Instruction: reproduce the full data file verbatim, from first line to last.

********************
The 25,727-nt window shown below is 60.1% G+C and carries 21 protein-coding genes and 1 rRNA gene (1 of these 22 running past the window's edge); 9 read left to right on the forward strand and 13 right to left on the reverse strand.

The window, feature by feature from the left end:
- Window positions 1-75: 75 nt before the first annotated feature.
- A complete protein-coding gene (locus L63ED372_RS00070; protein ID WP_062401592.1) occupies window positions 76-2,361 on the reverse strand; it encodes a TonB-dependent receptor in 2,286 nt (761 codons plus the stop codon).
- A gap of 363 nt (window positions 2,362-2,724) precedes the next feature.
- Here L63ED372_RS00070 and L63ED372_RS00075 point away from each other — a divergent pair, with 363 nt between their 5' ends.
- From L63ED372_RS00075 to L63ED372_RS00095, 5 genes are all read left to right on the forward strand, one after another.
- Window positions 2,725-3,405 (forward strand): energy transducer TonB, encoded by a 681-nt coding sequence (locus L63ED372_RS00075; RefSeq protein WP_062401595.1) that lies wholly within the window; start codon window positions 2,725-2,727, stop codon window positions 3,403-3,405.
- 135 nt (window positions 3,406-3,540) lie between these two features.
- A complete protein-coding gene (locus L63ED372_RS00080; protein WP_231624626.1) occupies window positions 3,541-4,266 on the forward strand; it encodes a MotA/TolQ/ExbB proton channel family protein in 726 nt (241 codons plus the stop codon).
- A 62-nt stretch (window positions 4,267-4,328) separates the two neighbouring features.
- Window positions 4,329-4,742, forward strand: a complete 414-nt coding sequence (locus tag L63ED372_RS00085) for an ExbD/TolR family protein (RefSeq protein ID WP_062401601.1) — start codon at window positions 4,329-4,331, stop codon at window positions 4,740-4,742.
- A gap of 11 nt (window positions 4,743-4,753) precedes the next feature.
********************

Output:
The 25,727-nt window shown below is 60.1% G+C and carries 21 protein-coding genes and 1 rRNA gene (1 of these 22 running past the window's edge); 9 read left to right on the forward strand and 13 right to left on the reverse strand.

The window, feature by feature from the left end:
- Window positions 1-75: 75 nt before the first annotated feature.
- A complete protein-coding gene (locus L63ED372_RS00070; protein ID WP_062401592.1) occupies window positions 76-2,361 on the reverse strand; it encodes a TonB-dependent receptor in 2,286 nt (761 codons plus the stop codon).
- A gap of 363 nt (window positions 2,362-2,724) precedes the next feature.
- Here L63ED372_RS00070 and L63ED372_RS00075 point away from each other — a divergent pair, with 363 nt between their 5' ends.
- From L63ED372_RS00075 to L63ED372_RS00095, 5 genes are all read left to right on the forward strand, one after another.
- Window positions 2,725-3,405 (forward strand): energy transducer TonB, encoded by a 681-nt coding sequence (locus L63ED372_RS00075; RefSeq protein WP_062401595.1) that lies wholly within the window; start codon window positions 2,725-2,727, stop codon window positions 3,403-3,405.
- 135 nt (window positions 3,406-3,540) lie between these two features.
- A complete protein-coding gene (locus L63ED372_RS00080; protein WP_231624626.1) occupies window positions 3,541-4,266 on the forward strand; it encodes a MotA/TolQ/ExbB proton channel family protein in 726 nt (241 codons plus the stop codon).
- A 62-nt stretch (window positions 4,267-4,328) separates the two neighbouring features.
- Window positions 4,329-4,742, forward strand: a complete 414-nt coding sequence (locus tag L63ED372_RS00085) for an ExbD/TolR family protein (RefSeq protein ID WP_062401601.1) — start codon at window positions 4,329-4,331, stop codon at window positions 4,740-4,742.
- A gap of 11 nt (window positions 4,743-4,753) precedes the next feature.